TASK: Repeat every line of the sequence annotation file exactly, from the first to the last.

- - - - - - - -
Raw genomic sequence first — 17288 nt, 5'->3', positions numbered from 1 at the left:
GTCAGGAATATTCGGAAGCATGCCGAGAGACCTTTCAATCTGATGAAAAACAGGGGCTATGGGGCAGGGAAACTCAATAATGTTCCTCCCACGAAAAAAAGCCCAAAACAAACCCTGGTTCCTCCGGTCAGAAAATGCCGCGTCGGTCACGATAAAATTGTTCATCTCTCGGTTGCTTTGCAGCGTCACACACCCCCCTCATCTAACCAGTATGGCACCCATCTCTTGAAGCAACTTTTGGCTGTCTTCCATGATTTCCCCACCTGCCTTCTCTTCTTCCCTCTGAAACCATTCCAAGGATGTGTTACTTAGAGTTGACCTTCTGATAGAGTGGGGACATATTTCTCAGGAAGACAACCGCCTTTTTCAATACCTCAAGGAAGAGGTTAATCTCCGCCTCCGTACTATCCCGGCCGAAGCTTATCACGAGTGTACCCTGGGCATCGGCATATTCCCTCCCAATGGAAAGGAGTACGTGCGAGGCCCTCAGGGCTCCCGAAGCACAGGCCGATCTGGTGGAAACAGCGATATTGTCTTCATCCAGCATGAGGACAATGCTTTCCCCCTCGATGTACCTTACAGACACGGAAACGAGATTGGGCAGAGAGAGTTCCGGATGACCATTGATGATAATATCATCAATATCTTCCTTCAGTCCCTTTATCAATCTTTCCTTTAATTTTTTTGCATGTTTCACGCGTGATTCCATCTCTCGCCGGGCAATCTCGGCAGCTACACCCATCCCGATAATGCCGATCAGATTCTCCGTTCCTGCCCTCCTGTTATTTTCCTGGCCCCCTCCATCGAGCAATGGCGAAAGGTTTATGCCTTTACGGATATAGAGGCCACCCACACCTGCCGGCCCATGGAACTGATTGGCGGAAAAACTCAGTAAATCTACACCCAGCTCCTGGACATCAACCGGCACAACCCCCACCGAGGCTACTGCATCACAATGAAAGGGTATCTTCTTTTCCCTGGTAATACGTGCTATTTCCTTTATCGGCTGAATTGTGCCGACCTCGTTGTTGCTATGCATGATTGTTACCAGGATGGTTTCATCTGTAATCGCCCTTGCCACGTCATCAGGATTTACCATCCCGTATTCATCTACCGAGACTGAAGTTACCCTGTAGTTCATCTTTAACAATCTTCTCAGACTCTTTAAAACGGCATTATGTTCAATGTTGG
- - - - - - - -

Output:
Raw genomic sequence first — 17288 nt, 5'->3', positions numbered from 1 at the left:
GTCAGGAATATTCGGAAGCATGCCGAGAGACCTTTCAATCTGATGAAAAACAGGGGCTATGGGGCAGGGAAACTCAATAATGTTCCTCCCACGAAAAAAAGCCCAAAACAAACCCTGGTTCCTCCGGTCAGAAAATGCCGCGTCGGTCACGATAAAATTGTTCATCTCTCGGTTGCTTTGCAGCGTCACACACCCCCCTCATCTAACCAGTATGGCACCCATCTCTTGAAGCAACTTTTGGCTGTCTTCCATGATTTCCCCACCTGCCTTCTCTTCTTCCCTCTGAAACCATTCCAAGGATGTGTTACTTAGAGTTGACCTTCTGATAGAGTGGGGACATATTTCTCAGGAAGACAACCGCCTTTTTCAATACCTCAAGGAAGAGGTTAATCTCCGCCTCCGTACTATCCCGGCCGAAGCTTATCACGAGTGTACCCTGGGCATCGGCATATTCCCTCCCAATGGAAAGGAGTACGTGCGAGGCCCTCAGGGCTCCCGAAGCACAGGCCGATCTGGTGGAAACAGCGATATTGTCTTCATCCAGCATGAGGACAATGCTTTCCCCCTCGATGTACCTTACAGACACGGAAACGAGATTGGGCAGAGAGAGTTCCGGATGACCATTGATGATAATATCATCAATATCTTCCTTCAGTCCCTTTATCAATCTTTCCTTTAATTTTTTTGCATGTTTCACGCGTGATTCCATCTCTCGCCGGGCAATCTCGGCAGCTACACCCATCCCGATAATGCCGATCAGATTCTCCGTTCCTGCCCTCCTGTTATTTTCCTGGCCCCCTCCATCGAGCAATGGCGAAAGGTTTATGCCTTTACGGATATAGAGGCCACCCACACCTGCCGGCCCATGGAACTGATTGGCGGAAAAACTCAGTAAATCTACACCCAGCTCCTGGACATCAACCGGCACAACCCCCACCGAGGCTACTGCATCACAATGAAAGGGTATCTTCTTTTCCCTGGTAATACGTGCTATTTCCTTTATCGGCTGAATTGTGCCGACCTCGTTGTTGCTATGCATGATTGTTACCAGGATGGTTTCATCTGTAATCGCCCTTGCCACGTCATCAGGATTTACCATCCCGTATTCATCTACCGAGACTGAAGTTACCCTGTAGTTCATCTTTAACAATCTTCTCAGACTCTTTAAAACGGCATTATGTTCAATGTTGG